Sometimes, people can diet and work out and track their calories and do everything right—but still not lose weight. I can't begin to tell you how often members, friends and even acquaintances ask me why they're not losing weight despite doing X, Y or Z. It's one of the most common questions I get as a trainer. Sometimes, the answer isn't that easy to come by.
But usually, when someone seems to be doing the right things but not making progress, a list of possible problems runs through my head. These are the most common scenarios I tend to see that stop people from getting results—and they could be the culprits for your weight woes, too.
So here are a few cold, hard truths about why you're not losing weight.
You're eating back all the calories you burn.
When you work out, you're burning extra calories. That's why exercise is so important in the weight-loss equation. But a lot of people overestimate how much they burn—and even use the "I exercised today" excuse to later overeat, overdrink (think alcohol) or overindulge. How many times have you faced a food temptation and thought, "Well, I worked out today, so it's OK this time." Or even, "I'll have this now, but work out extra hard tomorrow to burn it off." If that sounds all-too-familiar, this is one major reason why you're not losing weight. For the exercise to help you lose, you can't re-eat all those extra calories you burned. And in most cases, we overestimate how many calories we actually burned and underestimate how many calories we're actually eating, which means using that 3-mile walk (240 calories burned walking) to justify that restaurant meal (1,000+ calories, anyone?) leaves you in a worse position than if you may realize: at a calorie surplus. If this sounds like you, you may be interested in our guides on what to eat before you workout and what to eat after you workout.
The Takeaway: Exercise can help you lose when you're really using it to burn extra calories, not as a reason to eat more.
You're relying on exercise alone to do the trick.
Yes, exercising can help you lose weight (and it has so many other health benefits) because it helps you create that calorie deficit needs to drop body fat. But here's the truth: Exercise alone will not help you lose weight. For emphasis, I'll say it again. If you are relying on exercise alone to lose weight, you are fighting an uphill battle. Here's why.
Exercise burns calories, but not as much as people think. When you consider how many calories you burn in a day, exercise burns very little. And it takes a lot of time and effort to burn even a few calories. A full hour of intense exercise may only burn 400-500 calories for a lot of people. On the flipside, it's easy to eat hundreds or thousands of calories in even a few minutes. But it would take hours of exercise to offset those calories. If you are not changing your diet and reducing your calorie intake, exercise alone probably won't help you much. As they say, "you can't out-train a bad diet." No amount of exercise can make up for a poor or high-calorie diet. You've got to have both (calorie reduction through diet and exercise) for optimal weight-loss results.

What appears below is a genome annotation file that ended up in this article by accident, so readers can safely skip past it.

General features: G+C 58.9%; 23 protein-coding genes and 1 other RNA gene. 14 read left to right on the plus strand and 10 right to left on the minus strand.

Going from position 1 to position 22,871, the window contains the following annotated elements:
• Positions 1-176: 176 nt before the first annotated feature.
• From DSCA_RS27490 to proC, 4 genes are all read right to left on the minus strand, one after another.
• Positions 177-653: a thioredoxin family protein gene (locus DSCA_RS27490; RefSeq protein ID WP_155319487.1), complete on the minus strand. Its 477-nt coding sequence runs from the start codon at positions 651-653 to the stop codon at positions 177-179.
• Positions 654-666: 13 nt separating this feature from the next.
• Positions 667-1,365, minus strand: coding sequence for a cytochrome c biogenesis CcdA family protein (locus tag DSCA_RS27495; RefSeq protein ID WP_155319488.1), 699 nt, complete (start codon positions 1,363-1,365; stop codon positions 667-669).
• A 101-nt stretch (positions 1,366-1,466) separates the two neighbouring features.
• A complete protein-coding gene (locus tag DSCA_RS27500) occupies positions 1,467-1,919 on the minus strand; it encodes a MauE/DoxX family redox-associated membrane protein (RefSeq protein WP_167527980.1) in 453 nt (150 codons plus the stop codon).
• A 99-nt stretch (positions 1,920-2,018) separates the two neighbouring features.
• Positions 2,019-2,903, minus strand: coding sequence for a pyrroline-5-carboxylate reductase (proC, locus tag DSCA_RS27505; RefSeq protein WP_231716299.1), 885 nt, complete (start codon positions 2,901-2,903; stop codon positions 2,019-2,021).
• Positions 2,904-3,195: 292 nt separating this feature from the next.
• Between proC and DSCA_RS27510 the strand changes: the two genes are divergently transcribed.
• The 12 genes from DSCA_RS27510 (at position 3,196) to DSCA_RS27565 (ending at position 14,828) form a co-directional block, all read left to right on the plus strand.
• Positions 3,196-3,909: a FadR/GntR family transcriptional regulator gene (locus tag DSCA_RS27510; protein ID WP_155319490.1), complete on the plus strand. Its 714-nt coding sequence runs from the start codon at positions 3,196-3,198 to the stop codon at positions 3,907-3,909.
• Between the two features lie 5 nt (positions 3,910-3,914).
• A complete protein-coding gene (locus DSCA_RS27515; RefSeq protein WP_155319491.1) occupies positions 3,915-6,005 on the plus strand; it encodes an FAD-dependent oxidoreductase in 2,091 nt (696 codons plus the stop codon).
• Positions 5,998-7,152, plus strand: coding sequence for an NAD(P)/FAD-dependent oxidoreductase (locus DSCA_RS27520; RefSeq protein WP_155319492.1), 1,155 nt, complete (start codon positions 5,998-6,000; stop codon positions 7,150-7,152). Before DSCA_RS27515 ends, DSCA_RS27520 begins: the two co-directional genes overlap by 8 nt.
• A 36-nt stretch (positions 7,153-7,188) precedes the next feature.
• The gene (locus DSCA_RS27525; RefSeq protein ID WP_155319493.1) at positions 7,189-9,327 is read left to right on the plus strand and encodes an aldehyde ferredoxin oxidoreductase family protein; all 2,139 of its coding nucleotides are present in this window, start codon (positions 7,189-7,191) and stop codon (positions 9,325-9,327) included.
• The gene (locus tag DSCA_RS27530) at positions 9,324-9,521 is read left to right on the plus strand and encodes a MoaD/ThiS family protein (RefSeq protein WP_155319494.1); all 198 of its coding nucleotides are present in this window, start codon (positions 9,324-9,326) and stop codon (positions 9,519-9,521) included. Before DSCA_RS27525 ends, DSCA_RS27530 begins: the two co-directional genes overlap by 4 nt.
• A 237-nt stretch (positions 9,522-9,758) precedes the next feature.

The Takeaway: The best way to lose weight is to cut back on what you eat and increase your burn through exercise—not one or the other.
You're not eating as healthfully as you think.
We know that Americans and others who eat a Western-style diet have a lot of health problems—and weight problems. The vast majority of people are overweight these days. Yet research shows that the vast majority of people also think they eat healthfully and consider eating healthy a priority. Are you as confused about that as I am? Clearly, we are not eating that well if we continue to see steady increases in heart disease, type 2 diabetes, overweight and obesity.
Here's the thing: We all think we eat pretty well. Even people who eat a pretty bad diet don't think it's that bad. No one really wants to admit that their diet might be pretty unhealthy. We all think we're probably doing better than others. This is especially true if you compare your diet to what you see your friends, family or co-workers eat and consider your choices to be "better." Whether that's actually true or not, the truth is that the vast majority of people could (and probably should) improve their diets immensely.
The Takeaway: If you're not meeting basic guidelines for a healthy diet (which involves way more than just counting calories alone) and/or you don't actually track your food/nutrition to see how it all adds up in black and white, don't make assumptions about how "good" you really do eat. Research confirms that people underestimate the quantity of food they eat, so read labels and measure.
You're doing the wrong kinds of exercise.
If you are exercising regularly, you're already doing a very important thing to improve your health. But when it comes to exercising for weight loss, there's a lot of confusion out there. One day you hear that strength training is the best way to lose weight. The next day you're told to focus on cardio—but not just any cardio, intervals. Then you hear it has to be high intensity intervals or Tabata training. What gives?